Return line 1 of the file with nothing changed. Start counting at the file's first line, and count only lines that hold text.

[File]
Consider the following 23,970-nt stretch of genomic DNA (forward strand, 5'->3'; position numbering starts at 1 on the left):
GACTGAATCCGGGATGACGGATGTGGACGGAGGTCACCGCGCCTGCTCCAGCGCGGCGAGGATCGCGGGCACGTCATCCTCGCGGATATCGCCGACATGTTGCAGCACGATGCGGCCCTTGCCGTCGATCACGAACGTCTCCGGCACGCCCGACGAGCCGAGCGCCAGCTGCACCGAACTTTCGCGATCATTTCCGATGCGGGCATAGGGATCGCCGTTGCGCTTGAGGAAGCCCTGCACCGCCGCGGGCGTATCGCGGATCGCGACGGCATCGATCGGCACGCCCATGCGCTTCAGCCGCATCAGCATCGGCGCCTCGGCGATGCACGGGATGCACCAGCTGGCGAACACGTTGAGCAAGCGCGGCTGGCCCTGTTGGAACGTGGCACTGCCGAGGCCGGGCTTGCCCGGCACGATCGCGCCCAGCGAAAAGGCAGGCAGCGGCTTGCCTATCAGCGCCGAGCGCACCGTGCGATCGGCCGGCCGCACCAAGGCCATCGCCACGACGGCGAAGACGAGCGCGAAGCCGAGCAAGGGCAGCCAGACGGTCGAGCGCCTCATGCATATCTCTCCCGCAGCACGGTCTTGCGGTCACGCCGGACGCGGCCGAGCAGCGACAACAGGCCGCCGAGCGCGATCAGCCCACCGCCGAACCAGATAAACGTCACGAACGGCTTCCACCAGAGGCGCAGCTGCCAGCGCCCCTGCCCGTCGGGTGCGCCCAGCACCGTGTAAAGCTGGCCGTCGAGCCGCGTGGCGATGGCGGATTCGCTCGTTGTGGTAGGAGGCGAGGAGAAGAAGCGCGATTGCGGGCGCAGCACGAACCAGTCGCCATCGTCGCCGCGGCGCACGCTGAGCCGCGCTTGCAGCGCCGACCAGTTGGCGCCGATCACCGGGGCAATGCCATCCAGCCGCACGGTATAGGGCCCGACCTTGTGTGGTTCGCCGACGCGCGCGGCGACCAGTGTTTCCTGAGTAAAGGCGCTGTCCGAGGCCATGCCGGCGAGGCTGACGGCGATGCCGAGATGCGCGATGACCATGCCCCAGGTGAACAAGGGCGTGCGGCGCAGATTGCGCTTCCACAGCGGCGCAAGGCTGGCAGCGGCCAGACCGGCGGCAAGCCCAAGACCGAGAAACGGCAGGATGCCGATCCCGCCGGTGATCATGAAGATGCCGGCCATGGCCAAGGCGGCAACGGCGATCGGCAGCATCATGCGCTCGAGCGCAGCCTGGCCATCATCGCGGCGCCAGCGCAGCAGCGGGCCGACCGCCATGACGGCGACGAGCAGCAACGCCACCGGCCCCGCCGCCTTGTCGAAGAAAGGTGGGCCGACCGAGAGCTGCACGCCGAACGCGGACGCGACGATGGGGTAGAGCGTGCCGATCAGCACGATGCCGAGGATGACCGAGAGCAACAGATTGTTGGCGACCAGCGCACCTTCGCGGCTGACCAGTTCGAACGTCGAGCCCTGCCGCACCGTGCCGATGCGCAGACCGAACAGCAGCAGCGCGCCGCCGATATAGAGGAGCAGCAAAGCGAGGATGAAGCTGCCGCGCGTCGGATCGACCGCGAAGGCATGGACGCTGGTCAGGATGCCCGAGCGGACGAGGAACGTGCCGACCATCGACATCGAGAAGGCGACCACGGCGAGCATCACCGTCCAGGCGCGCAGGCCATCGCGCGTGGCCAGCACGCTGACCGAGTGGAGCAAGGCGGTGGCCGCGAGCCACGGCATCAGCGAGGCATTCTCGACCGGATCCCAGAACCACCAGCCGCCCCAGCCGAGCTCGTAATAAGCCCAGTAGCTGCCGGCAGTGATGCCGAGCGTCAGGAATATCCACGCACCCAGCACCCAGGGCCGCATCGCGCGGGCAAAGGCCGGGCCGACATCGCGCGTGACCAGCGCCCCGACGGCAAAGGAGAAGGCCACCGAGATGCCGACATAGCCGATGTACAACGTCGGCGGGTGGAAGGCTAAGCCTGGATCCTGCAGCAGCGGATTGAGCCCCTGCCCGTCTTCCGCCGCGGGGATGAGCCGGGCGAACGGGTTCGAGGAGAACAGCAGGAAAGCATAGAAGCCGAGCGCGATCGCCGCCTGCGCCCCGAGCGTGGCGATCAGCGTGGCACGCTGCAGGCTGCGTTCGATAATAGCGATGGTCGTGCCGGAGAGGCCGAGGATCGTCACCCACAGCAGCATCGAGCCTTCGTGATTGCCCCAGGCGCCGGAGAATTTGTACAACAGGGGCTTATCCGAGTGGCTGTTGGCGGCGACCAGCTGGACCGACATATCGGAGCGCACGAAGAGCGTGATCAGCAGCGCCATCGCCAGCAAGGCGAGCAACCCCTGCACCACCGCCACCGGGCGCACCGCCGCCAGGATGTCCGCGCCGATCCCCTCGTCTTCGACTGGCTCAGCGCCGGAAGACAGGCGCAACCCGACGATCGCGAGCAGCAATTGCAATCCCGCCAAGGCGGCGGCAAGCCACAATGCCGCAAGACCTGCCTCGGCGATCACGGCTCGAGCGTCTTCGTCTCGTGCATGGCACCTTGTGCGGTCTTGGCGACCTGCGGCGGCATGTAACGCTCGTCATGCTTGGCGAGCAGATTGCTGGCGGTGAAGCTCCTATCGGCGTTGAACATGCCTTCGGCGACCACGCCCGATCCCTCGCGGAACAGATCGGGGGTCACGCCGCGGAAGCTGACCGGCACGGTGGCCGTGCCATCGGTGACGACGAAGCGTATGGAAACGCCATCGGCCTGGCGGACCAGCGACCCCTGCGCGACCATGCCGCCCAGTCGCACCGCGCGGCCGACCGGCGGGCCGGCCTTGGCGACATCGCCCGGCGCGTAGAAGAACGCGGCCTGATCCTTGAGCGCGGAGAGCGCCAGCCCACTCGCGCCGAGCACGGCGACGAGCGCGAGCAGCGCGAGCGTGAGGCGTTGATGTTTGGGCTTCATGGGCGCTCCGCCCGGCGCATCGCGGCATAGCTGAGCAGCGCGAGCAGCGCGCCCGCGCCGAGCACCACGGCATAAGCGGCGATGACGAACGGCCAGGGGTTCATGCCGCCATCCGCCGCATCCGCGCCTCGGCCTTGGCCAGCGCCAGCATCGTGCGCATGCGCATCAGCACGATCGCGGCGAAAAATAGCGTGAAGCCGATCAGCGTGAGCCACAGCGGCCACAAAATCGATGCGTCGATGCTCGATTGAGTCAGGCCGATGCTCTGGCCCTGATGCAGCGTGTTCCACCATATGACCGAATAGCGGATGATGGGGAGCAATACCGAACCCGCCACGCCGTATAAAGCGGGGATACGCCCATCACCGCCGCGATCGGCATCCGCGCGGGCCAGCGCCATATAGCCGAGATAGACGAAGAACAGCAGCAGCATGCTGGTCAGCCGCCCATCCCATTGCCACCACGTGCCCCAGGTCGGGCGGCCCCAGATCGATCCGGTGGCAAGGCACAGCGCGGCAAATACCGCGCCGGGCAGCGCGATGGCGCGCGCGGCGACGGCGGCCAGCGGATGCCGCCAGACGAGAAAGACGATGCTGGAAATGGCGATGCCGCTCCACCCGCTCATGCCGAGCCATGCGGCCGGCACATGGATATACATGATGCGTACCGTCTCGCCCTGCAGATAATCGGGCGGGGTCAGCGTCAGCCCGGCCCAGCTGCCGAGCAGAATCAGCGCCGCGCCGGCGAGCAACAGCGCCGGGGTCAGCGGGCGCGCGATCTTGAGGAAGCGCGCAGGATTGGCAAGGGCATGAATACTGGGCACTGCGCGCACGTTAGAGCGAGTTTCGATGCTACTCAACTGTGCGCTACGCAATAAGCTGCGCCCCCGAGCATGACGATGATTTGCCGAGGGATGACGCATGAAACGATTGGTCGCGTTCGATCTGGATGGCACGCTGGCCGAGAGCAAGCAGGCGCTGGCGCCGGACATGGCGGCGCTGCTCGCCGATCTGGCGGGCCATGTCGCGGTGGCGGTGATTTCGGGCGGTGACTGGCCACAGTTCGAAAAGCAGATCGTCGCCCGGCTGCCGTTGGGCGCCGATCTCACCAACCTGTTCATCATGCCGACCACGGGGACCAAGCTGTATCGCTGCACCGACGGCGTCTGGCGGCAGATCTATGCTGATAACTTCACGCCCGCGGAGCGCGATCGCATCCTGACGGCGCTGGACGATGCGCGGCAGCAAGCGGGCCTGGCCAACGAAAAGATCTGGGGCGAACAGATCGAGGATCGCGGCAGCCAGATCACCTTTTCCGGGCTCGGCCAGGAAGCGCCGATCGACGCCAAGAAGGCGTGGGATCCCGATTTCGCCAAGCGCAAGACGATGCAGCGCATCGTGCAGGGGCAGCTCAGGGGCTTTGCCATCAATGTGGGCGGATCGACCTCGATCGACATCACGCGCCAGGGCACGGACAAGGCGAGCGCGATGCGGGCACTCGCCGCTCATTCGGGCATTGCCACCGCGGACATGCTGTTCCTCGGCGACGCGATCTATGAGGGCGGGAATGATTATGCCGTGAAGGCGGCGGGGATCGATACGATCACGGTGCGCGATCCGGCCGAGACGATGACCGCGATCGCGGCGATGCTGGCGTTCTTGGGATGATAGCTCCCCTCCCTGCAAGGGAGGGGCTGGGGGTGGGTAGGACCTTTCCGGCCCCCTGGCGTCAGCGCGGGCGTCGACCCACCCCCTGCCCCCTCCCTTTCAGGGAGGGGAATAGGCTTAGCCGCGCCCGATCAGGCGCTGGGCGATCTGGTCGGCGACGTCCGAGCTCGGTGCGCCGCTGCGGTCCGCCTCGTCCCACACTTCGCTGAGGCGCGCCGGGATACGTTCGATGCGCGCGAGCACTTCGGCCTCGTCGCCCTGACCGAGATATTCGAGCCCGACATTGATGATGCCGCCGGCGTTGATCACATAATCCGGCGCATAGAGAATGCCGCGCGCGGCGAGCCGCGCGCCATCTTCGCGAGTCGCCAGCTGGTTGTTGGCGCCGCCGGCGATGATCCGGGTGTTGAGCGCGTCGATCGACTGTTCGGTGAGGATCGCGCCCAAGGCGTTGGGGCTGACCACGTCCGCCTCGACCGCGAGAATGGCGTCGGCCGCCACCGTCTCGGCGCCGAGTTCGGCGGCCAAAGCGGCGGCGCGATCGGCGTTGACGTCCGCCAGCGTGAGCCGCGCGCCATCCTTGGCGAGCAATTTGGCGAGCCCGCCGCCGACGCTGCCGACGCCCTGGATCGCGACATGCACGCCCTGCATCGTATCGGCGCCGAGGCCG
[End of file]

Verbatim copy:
Consider the following 23,970-nt stretch of genomic DNA (forward strand, 5'->3'; position numbering starts at 1 on the left):